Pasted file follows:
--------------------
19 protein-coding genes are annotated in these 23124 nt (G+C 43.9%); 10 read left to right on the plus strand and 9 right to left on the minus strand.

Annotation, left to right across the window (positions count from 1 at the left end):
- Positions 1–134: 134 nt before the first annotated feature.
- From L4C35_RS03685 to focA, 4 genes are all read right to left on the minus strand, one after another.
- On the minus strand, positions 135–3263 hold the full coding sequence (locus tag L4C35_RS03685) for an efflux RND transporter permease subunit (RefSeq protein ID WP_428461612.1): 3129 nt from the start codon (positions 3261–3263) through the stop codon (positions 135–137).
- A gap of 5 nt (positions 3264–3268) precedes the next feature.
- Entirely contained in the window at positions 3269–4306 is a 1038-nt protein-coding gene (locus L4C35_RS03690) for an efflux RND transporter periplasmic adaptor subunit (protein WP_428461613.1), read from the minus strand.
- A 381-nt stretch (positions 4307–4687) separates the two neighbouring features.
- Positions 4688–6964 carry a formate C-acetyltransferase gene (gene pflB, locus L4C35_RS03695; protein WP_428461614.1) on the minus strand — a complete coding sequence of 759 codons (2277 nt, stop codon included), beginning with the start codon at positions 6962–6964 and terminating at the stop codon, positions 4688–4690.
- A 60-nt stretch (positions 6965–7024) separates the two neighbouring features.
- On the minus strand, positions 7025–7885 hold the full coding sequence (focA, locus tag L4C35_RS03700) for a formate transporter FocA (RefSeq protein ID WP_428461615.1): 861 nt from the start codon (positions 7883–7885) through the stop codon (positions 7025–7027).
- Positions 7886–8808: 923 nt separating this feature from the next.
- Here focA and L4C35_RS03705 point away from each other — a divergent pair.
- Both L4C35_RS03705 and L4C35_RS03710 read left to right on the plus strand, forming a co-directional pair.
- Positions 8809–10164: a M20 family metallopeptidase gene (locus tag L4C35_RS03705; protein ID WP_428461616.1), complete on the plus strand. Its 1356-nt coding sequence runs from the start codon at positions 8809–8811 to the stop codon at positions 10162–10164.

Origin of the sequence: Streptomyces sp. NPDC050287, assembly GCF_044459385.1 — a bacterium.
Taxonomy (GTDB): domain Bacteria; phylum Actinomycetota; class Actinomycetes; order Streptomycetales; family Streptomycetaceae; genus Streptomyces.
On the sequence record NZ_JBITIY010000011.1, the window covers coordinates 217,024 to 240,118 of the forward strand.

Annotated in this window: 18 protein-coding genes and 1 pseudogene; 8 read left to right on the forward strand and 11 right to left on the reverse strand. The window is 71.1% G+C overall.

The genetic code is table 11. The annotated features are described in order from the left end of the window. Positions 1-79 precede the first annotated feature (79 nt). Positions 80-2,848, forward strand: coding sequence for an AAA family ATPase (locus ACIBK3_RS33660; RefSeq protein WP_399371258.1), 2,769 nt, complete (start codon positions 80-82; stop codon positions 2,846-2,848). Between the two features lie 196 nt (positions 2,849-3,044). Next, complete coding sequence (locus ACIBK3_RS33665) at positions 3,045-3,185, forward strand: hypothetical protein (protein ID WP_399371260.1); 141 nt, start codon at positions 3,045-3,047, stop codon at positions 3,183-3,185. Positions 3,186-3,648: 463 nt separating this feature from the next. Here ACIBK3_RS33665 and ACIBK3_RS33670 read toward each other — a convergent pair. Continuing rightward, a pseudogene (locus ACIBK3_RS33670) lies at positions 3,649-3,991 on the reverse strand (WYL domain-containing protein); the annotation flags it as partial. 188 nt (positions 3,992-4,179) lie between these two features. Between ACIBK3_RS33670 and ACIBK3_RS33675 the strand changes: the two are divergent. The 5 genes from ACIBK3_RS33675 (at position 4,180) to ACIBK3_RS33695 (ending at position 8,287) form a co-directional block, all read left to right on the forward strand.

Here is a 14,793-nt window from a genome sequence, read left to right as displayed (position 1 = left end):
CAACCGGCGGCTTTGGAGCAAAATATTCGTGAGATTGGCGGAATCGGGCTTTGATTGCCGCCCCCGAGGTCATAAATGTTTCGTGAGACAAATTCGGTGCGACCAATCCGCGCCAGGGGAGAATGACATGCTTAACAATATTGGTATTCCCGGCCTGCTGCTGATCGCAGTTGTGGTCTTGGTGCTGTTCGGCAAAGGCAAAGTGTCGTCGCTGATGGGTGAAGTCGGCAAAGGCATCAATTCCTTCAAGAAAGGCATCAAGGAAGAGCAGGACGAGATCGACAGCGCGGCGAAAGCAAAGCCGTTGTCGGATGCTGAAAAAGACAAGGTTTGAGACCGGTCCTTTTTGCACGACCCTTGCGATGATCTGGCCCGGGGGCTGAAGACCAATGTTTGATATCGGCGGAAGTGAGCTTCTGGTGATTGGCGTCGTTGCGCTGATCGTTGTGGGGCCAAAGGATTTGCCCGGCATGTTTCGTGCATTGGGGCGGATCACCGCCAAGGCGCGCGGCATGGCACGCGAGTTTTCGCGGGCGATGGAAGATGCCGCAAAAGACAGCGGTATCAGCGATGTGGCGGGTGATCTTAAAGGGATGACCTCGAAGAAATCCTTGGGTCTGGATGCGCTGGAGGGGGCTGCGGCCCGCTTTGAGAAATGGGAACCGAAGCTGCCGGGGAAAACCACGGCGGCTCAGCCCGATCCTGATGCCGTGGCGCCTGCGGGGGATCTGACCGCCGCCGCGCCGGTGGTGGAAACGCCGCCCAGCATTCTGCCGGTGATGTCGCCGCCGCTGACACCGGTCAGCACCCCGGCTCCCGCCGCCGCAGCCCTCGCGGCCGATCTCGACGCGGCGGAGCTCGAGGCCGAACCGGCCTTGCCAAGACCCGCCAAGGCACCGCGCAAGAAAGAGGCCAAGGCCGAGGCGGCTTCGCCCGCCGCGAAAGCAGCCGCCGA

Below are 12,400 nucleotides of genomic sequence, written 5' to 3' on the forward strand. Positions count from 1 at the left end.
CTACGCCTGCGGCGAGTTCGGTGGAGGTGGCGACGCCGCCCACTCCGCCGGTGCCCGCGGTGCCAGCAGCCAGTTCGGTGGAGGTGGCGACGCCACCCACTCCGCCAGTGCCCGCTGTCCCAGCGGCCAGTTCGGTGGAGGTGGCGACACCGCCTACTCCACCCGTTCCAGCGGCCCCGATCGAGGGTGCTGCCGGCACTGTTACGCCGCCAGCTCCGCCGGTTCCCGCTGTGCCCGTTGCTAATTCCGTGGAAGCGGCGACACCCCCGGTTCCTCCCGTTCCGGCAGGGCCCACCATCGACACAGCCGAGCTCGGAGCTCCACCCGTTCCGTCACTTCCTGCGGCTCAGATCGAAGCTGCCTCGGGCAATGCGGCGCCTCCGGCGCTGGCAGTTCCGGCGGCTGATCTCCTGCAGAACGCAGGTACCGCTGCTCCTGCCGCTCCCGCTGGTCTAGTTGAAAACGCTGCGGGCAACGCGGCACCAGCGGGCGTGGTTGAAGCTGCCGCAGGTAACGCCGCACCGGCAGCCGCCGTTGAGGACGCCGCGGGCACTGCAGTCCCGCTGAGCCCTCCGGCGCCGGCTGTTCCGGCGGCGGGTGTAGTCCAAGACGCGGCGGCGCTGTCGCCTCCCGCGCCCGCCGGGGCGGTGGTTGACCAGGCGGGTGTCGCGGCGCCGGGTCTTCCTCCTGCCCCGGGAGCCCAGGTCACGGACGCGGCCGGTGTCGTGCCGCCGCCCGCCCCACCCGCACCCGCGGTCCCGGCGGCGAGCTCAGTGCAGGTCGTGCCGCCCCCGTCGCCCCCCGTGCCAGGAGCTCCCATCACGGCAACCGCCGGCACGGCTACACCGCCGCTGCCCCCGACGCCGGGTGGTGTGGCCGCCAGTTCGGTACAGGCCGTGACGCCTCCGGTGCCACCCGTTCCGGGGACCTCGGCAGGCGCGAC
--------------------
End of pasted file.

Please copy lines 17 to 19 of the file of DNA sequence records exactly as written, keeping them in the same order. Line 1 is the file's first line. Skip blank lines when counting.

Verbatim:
Taxonomy (GTDB): domain Bacteria; phylum Actinomycetota; class Actinomycetes; order Streptomycetales; family Streptomycetaceae; genus Streptomyces.
On the sequence record NZ_JBITIY010000011.1, the window covers coordinates 217,024 to 240,118 of the forward strand.

Annotated in this window: 18 protein-coding genes and 1 pseudogene; 8 read left to right on the forward strand and 11 right to left on the reverse strand. The window is 71.1% G+C overall.